One of those days

Sorry for the long silence today, but this is the first time I’ve gotten near a computer since 11:00 this morning.  It was a very complicated day today with regard to my mother and, while she’s fine, I’m tired.  I’d like to write, but I don’t have the energy to martial my thoughts.  I seem to have expended all I’ve got explaining to her that there weren’t two German couples sharing her hospital room; that they didn’t leave the room through the window; that her physical therapist isn’t her niece; that the nurses aren’t running a wholesale business at the nursing station, so that she can trust the medicines they give her; that she is allowed to eat the hospital food; etc.  Reality is a very loose concept for her now, and she drifts in and out, passing effortlessly from awareness to delusion.

I’m going to go watch Bones, which is my current version of mental chocolate.

Be Sociable, Share!
  • http://OgBlog.net Earl

     
    Oh BW….this is SO HARD!
     
    When Dad was declining, and in his hospital bed in Mom’s (giant) living room, it was incredibly trying/funny/tragic.  This highly educated, incredibly skilled, and just plain cerebral man…..in the middle of talking about something with complete lucidity would ask “Can you see the opening up there in the ceiling….with the squirrels coming down through it?”
     
    And I was only visiting….not living with it day by day like my Mom and my two sisters.
     
    I’m holding you up in prayer each day, dear friend…….

  • http://bookwormroom.com Bookworm

    Thanks so much, Earl. Fortunately for me, my Mom is in a very good care facility, so that I don’t have to deal with her 24/7.  I visit her daily and, for the most part, enjoy Loopy Mom.  She’s a bit paranoid, but her flights of fancy are charming, whereas Cogent Mom is a very depressed person.  Yesterday, though, involved a lot of driving and family, and she melted down entirely and got quite aggressive, which was unnerving for the rest of the family assembled there.  Later, Mom had no memory of what had happened, and say say only that she thought “things ended badly.”

    One of my friends once disputed me when I said he is a nice person.  “No,” he replied.  “I’m a decent person.”  Yesterday, I figured out what he means.  Nice people do nice things because it’s the effortless, natural thing to do.  Decent people do nice things because it’s the right thing to do.  I’m a decent person, because there’s nothing effortless or natural about caring for Mom.  But it’s definitely the right thing to do, and that I do with pleasure (and whining).  (By the way, I still think my friend is a nice person, as well as a decent person.)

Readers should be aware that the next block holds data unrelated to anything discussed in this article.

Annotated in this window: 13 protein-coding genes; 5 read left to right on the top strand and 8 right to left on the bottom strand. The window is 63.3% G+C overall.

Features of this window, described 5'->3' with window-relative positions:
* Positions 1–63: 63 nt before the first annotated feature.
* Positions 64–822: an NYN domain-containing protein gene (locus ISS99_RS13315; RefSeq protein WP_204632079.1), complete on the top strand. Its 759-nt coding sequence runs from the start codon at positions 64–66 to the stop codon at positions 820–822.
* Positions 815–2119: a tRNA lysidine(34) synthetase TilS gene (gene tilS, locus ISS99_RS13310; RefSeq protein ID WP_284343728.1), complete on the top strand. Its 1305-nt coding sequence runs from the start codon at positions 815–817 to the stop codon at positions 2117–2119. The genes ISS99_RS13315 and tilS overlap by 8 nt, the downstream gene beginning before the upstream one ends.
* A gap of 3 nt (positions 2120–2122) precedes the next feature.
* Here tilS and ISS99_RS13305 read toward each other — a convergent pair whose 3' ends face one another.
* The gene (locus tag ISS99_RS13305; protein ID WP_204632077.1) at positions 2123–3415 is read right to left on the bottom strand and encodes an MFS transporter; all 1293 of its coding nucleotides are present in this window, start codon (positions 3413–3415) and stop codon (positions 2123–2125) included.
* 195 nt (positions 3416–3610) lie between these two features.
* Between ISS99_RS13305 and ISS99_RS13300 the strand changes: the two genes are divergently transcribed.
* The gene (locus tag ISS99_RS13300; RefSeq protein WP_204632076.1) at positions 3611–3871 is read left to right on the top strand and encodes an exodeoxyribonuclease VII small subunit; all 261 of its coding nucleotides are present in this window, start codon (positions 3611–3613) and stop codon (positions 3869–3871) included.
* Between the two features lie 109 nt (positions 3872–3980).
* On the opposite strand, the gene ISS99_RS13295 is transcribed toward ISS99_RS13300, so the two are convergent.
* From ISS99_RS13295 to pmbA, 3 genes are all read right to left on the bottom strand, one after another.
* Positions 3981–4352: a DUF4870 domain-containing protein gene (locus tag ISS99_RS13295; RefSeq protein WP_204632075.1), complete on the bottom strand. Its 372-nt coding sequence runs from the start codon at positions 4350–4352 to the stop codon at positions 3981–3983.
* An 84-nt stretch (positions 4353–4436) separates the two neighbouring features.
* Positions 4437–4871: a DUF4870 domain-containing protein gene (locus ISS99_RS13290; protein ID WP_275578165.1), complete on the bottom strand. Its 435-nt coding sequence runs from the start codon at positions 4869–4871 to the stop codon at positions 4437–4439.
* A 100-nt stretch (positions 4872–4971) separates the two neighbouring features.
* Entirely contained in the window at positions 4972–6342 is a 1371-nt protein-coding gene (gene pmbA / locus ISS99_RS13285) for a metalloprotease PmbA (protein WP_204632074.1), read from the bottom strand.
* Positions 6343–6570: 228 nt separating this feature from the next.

• http://ymarsakar.wordpress.com Ymarsakar

    Did you try engaging your mom in conversation about her husband, in the good old days, to see if that changed any of her patterns?

  • Tonestaple

    Seems like I’ve read that music can be helpful with dementia.  Songs from “her day” perhaps?  Late 40s, early 50s maybe?

  • Ron19

    I had some of the same with my mother’s mother, during my high school years.  Her mind was going downhill, and reason made no impression with her.

    Ymarsakar has a good suggestion. I’ve seen it with old people and young who are unwilling to listen to reason.  Instead of wearing yourself out fighting an unbeatable foe, just say “Uh-huh, what did you see, what did they do?”  It may not be entertaining, but she might be appreciative of being believed, and you don’t have to carry the conversation.  Save the teaching moments for your children.

    And continue loving her unconditionally.

  • http://bookwormroom.com Bookworm

    I enjoy listening to my Mom’s delusions.  They’re charming and, if you challenge them, she gets agitated, so I don’t.  It’s much more exhausting when she’s not delusional.

    Mom is tone-deaf, so music doesn’t help, and in her dotage she’s become very hostile to my long-deceased father, so I’m careful not to mention him  Mostly, I just say, “oh,” and “tell me more.” 

  • http://ymarsakar.wordpress.com Ymarsakar

    I think that very hostility is actually precisely why it would break the deadlock if you steered her memories back to when she was happy with him. Using visuals, smells, and pictures generate greater emotional connections overall.

     “Very hostile” from someone who generically is negative about “everything” and “everyone” suggests a particular origin point.